Trap-Neuter-Release (TNR)"We're going to trap cats, Don! There's a place in Lebanon that's called Snip and Tip. They will spay or neuter feral cats and give them their shots, too. They even loan people the traps to catch them. Isn't that great?!? All we have to do is catch 'em." Was that a groan I heard from the other room?
Surely not! "And it's free."
In all my research on feral cats, I discovered that the only way to even begin to make a dent in the exploding population of "throw-away" cats is to Trap-Neuter-Release them back to their colonies.
I was surprised to find that there are places that hold day-long clinics where vets donate their time and resources to spay/neuter the cats and also test them for diseases and give them shots. Lebanon, TN, is just about 30 miles from our house so I started making phone calls. Yes, they would gladly loan me traps. How many do you need? I think I'll just start with nine. OK. You can come get them a couple of days before the clinic. Great!
So I took a couple of days off from my teaching job and was off to Lebanon. We couldn't do anything until January because the second family of kittens was too young. The kittens needed to be at least 4 months old before they could be spayed/neutered. And by clinic time, they were just barely that.
I got all the instructions. It didn't seem like it would be too hard. All I had to do was watch the traps and when I caught a cat, cover it and put it in the garage overnight, and take them to the Snip and Tip place the next morning. No problem. I even notified all the neighbors of what I was doing and to please not feed any of the cats. Oh, yeah, and if you let your cats outside, maybe tomorrow would not be a good day to do that.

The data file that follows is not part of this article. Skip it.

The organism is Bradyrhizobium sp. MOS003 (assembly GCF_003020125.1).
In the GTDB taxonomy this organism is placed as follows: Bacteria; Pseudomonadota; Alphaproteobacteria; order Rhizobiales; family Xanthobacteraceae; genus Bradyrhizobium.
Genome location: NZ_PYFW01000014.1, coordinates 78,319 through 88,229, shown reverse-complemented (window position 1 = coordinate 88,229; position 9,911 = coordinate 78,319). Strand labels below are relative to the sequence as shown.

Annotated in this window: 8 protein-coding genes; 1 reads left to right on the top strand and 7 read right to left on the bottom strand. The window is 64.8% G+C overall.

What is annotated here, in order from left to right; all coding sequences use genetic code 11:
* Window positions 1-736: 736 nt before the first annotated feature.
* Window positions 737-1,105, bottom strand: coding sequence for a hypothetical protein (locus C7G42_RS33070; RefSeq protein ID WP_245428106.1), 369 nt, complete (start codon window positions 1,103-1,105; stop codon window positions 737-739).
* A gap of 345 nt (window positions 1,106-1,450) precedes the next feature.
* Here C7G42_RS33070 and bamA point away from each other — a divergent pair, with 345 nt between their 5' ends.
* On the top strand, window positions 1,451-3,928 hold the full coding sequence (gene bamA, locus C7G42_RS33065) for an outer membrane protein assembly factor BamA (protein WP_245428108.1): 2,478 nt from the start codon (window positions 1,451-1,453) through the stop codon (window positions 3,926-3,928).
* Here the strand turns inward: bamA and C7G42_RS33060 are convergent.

The next morning, I set out six traps with tuna fish and sardines for bait and covered them with towels. I watched from the back door. The four youngest kittens got caught first. Just walked right into the traps and bam! Got 'em. I felt so sorry for them. It scared really scared them.
The next morning, which was a Saturday, Don and I loaded the 6 cats into the van and headed to Lebanon. I certainly wasn't expecting what we found there. The waiting room where I checked in was full of people. I had to fill out a form for each cat, give them names and everything. Of course, I had names for them except I was a little ashamed to write down Ugly 1 and Ugly 2, so I made up some better names on the spot for those babies. After I registered, I was told to take the cats around to the back door.
Lots and lots of people were waiting at the back door with every manner of traps, boxes, trucks, etc. hauling cats. We later found out that well over a hundred cats were spayed/neutered that day. When we returned later that afternoon to pick them up, we heard the vets call out, "Got to put this one down. Tested positive." Oh, that broke my heart. But they know what they're doing. They can't put sick cats back in the population.
So my next instructions were to keep the males one night and the females two more nights before releasing them. Of the six cats, two were male—Big Yella and Charky. Oh, my goodness. Just think how many kittens we would have had by spring! Whew! So glad to know about Snip and Tip.
And what does "Tip" mean? Well, after "Snipping," they take a laser knife and "tip" the left ear so there is no question that the cat has been neutered if ever caught again.
We got home and transferred the traps back to the garage
Then I made Mistake No. 3!